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Cuba set for farewell for historic leader Fidel Castro

By afp

Added 28th November 2016 07:55 AM

Students left candles burning next to a portrait of the black-bearded communist firebrand during a vigil at Havana University.

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Students left candles burning next to a portrait of the black-bearded communist firebrand during a vigil at Havana University.

 

Nightclubs closed, baseball games were suspended and booze was banned Sunday as Cuba prepared to send off revolutionary leader Fidel Castro with days of tributes and a cross-country funeral procession.

Cubans braced for a series of events to commemorate the life of the man who ruled the communist island for decades, played a major role in the Cold War and was loved or loathed by many.

Students left candles burning next to a portrait of the black-bearded communist firebrand during a vigil at Havana University.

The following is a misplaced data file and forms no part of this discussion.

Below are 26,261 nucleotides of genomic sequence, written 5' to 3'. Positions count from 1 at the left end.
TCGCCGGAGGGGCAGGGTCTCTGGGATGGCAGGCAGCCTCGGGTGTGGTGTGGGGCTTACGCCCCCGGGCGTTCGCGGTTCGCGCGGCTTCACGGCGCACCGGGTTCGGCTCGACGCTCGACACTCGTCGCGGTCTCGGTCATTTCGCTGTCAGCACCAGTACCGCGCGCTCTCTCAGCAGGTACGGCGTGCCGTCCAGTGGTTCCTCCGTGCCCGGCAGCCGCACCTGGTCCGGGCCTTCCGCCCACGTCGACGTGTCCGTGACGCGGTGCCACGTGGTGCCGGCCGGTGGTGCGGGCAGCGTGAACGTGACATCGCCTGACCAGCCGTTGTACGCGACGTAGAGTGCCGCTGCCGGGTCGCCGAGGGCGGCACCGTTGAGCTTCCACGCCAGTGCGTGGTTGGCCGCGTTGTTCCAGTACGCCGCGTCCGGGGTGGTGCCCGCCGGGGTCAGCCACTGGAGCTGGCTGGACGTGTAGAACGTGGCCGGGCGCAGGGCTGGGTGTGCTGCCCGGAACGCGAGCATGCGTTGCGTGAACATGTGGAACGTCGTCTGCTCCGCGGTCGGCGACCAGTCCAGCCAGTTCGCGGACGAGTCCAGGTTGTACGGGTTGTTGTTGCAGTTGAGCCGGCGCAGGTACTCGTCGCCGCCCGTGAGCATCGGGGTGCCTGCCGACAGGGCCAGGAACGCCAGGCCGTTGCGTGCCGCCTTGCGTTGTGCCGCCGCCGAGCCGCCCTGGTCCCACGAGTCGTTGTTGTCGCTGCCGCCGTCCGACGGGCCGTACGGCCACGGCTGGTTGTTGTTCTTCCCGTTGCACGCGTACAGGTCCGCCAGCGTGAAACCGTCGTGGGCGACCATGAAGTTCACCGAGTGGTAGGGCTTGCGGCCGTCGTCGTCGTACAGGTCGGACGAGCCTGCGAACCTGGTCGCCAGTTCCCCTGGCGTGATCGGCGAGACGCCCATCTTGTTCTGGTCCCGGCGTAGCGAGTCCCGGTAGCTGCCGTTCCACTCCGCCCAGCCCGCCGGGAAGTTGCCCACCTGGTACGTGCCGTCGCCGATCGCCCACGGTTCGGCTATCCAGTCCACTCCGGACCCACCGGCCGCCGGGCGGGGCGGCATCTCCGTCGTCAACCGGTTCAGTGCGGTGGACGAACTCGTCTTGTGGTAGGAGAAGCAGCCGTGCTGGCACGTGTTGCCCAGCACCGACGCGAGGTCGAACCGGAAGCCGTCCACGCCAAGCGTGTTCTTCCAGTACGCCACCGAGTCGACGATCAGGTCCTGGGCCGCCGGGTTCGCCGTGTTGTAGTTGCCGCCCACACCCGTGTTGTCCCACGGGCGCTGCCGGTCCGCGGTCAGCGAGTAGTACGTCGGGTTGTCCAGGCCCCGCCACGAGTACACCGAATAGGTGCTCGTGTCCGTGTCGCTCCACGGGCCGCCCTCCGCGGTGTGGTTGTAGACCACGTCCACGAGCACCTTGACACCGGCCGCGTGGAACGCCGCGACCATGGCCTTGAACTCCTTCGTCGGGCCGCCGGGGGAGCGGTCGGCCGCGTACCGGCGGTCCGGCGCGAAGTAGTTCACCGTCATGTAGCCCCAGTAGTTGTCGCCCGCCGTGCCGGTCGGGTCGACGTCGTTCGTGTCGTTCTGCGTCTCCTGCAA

A giant photo of Castro was hung outside the National Library on Revolution Square, where throngs of people are expected to pay their last respects Monday and Tuesday, kicking off a series of memorials.

The portrait shows a young Fidel carrying a backpack and rifle during the Cuban Revolution, which brought him to power in 1959.

A titan of the 20th century who beat the odds to endure into the 21st, Castro died late Friday after surviving 11 US administrations and hundreds of assassination attempts. No cause of death was given.

"It is a great loss. The most important thing is that he died when he chose, not when all the counter-revolutionaries wanted," said Carlos Manuel Obregon Rodriguez, a 43-year-old taxi driver in Havana.

"It may not be painful for everyone, but it is for a lot of people. I was born under this revolution and I owe Fidel a lot," he added.

President Raul Castro said his older brother's remains would be cremated. There was no official confirmation of whether that had yet happened.

Dissidents who endured Fidel's iron-fisted rule kept a low profile. The Ladies in White opposition group cancelled a regular Sunday protest in what they said was a show of respect for those mourning Castro.

"We are not happy about the death of a man, a human being. We are happy about the death of dictators," Berta Soler, leader of the Ladies in White, told AFP.

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